Objective: To determine (1) how child age relates to parent concerns about child behavior and (2) how child age and parent concerns correlate with provider referrals and family attendance at mental health consultant (MHC) appointments.
Methods: Data were obtained from Rhode Island's Project, Linking Actions for Unmet Needs in Children's Health, in which universal developmental and behavioral screening and MHCs were embedded within primary care sites serving low-income diverse families. Children 9 months to 8 years of age were eligible for the study if they had a scheduled screening well-child visit in 2010 (N = 1451). Families completing screening and/or those referred for a MHC appointment were included in analyses (n = 700). Outcome measures included parent-reported concerns about child behavior, referral status following screening, and family attendance at the MHC appointment.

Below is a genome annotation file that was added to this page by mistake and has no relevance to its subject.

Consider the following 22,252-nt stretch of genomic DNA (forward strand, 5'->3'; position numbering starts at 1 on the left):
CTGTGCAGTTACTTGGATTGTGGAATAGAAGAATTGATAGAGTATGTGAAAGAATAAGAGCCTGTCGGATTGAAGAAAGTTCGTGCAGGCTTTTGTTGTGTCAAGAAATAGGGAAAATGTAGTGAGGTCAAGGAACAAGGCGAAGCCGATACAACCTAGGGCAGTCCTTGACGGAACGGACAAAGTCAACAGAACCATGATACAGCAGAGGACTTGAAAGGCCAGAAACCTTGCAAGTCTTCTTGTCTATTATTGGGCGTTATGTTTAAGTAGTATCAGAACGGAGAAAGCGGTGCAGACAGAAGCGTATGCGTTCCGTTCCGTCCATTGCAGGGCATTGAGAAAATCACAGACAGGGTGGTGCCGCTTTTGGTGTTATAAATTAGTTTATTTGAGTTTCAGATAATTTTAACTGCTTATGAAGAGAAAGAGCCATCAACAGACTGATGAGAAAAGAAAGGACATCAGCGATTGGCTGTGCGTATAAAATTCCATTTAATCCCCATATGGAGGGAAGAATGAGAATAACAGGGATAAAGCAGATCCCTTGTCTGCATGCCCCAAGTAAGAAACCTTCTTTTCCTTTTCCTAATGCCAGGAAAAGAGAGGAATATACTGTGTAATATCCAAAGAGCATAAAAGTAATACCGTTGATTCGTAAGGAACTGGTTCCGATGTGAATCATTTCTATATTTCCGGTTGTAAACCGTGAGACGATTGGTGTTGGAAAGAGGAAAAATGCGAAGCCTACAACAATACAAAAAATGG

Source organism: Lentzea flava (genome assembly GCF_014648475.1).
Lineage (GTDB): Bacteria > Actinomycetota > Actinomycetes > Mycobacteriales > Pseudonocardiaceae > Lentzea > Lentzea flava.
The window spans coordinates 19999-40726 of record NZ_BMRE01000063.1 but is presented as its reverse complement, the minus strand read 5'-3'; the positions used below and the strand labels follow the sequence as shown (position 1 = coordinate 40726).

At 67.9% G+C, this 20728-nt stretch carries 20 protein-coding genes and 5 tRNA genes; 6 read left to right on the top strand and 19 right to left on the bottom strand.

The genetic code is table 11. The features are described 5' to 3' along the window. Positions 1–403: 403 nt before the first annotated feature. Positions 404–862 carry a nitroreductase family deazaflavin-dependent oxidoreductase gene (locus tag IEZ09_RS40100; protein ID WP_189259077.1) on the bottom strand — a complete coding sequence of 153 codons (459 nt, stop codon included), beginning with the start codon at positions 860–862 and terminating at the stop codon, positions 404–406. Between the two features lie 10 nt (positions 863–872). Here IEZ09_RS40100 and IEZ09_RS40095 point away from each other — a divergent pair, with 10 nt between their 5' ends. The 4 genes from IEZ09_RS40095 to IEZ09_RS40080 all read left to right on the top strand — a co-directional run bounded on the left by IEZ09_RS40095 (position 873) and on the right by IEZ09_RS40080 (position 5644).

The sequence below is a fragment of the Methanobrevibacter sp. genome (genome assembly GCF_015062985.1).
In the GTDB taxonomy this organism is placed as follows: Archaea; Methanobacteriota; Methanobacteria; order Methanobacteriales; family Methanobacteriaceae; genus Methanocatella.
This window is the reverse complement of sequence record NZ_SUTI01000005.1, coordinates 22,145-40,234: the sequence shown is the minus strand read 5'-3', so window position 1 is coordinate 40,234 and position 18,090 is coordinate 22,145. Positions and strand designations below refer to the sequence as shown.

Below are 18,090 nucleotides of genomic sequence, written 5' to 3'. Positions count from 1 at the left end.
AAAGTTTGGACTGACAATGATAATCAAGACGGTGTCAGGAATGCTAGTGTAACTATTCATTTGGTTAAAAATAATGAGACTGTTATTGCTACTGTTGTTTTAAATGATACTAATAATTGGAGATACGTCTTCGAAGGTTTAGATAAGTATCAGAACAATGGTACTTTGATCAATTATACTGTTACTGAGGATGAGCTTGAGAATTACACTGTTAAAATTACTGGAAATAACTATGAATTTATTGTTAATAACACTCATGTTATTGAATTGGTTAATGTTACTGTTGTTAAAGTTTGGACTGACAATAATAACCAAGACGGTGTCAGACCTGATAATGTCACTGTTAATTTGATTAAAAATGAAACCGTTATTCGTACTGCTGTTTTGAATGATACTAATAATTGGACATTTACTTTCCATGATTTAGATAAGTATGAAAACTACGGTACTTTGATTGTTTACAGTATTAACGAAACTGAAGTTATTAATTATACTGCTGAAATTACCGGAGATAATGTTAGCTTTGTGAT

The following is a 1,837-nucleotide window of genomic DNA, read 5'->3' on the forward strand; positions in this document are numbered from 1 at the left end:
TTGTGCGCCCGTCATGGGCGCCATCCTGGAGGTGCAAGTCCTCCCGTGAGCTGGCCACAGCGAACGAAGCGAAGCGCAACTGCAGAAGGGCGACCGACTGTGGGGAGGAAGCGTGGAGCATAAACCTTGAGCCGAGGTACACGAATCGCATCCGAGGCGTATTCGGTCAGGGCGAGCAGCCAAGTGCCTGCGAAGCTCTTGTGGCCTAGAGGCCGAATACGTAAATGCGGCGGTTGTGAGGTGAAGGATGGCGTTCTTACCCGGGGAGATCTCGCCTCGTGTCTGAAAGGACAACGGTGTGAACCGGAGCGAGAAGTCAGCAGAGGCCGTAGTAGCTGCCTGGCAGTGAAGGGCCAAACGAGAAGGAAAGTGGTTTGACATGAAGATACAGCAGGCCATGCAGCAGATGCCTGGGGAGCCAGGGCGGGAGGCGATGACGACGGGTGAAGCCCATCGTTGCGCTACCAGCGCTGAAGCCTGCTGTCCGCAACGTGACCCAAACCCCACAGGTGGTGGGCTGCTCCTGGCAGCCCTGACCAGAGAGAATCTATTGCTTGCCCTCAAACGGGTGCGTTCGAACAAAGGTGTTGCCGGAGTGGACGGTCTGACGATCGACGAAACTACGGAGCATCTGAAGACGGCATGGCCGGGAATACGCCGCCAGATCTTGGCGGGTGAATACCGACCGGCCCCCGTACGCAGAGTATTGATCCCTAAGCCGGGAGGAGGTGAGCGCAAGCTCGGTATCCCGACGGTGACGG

Results: For every 1-month increase in child age, there was a 1.02 times increase in the likelihood of parent behavioral concern and a 1.04 times increase in the likelihood of mental health referral, even when controlling for child behavior. MHC-referred children older than 5 years were 2.61 times more likely to attend than children less than 5 years. When examining parent behavioral concerns and child age jointly, only concerns remained significant.
Conclusions: Infants and toddlers, who have the highest rates of unmet mental health needs, may be least likely to benefit from universal screening and on-site MHC support. Efforts to incorporate behaviorally based screening tools and increase parent concerns where appropriate appear warranted, particularly for families with very young children.